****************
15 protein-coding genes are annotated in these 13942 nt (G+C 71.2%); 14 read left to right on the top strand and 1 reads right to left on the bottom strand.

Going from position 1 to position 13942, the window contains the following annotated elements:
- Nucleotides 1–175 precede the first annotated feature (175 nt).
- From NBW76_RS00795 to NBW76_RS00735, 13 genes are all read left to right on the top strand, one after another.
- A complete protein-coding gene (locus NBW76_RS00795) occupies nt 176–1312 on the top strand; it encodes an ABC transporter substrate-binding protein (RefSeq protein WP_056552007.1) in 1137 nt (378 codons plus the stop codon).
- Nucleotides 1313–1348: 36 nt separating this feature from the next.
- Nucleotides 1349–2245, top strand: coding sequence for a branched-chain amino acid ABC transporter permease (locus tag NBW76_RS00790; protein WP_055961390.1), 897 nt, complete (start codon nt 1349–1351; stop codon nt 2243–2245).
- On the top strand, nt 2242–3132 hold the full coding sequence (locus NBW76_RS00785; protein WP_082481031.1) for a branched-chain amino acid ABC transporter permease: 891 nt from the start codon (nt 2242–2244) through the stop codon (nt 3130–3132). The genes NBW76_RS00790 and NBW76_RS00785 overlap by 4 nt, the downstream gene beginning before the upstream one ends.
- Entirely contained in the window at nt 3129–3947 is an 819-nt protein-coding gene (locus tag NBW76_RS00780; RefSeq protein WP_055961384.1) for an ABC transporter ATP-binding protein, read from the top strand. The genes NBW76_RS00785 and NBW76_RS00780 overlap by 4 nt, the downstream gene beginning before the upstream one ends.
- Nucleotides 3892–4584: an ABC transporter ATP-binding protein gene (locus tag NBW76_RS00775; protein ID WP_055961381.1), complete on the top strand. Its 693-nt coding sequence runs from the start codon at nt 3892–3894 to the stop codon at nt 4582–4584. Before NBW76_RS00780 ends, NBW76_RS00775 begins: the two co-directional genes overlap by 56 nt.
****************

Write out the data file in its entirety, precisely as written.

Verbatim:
15 protein-coding genes are annotated in these 13942 nt (G+C 71.2%); 14 read left to right on the top strand and 1 reads right to left on the bottom strand.

Going from position 1 to position 13942, the window contains the following annotated elements:
- Nucleotides 1–175 precede the first annotated feature (175 nt).
- From NBW76_RS00795 to NBW76_RS00735, 13 genes are all read left to right on the top strand, one after another.
- A complete protein-coding gene (locus NBW76_RS00795) occupies nt 176–1312 on the top strand; it encodes an ABC transporter substrate-binding protein (RefSeq protein WP_056552007.1) in 1137 nt (378 codons plus the stop codon).
- Nucleotides 1313–1348: 36 nt separating this feature from the next.
- Nucleotides 1349–2245, top strand: coding sequence for a branched-chain amino acid ABC transporter permease (locus tag NBW76_RS00790; protein WP_055961390.1), 897 nt, complete (start codon nt 1349–1351; stop codon nt 2243–2245).
- On the top strand, nt 2242–3132 hold the full coding sequence (locus NBW76_RS00785; protein WP_082481031.1) for a branched-chain amino acid ABC transporter permease: 891 nt from the start codon (nt 2242–2244) through the stop codon (nt 3130–3132). The genes NBW76_RS00790 and NBW76_RS00785 overlap by 4 nt, the downstream gene beginning before the upstream one ends.
- Entirely contained in the window at nt 3129–3947 is an 819-nt protein-coding gene (locus tag NBW76_RS00780; RefSeq protein WP_055961384.1) for an ABC transporter ATP-binding protein, read from the top strand. The genes NBW76_RS00785 and NBW76_RS00780 overlap by 4 nt, the downstream gene beginning before the upstream one ends.
- Nucleotides 3892–4584: an ABC transporter ATP-binding protein gene (locus tag NBW76_RS00775; protein ID WP_055961381.1), complete on the top strand. Its 693-nt coding sequence runs from the start codon at nt 3892–3894 to the stop codon at nt 4582–4584. Before NBW76_RS00780 ends, NBW76_RS00775 begins: the two co-directional genes overlap by 56 nt.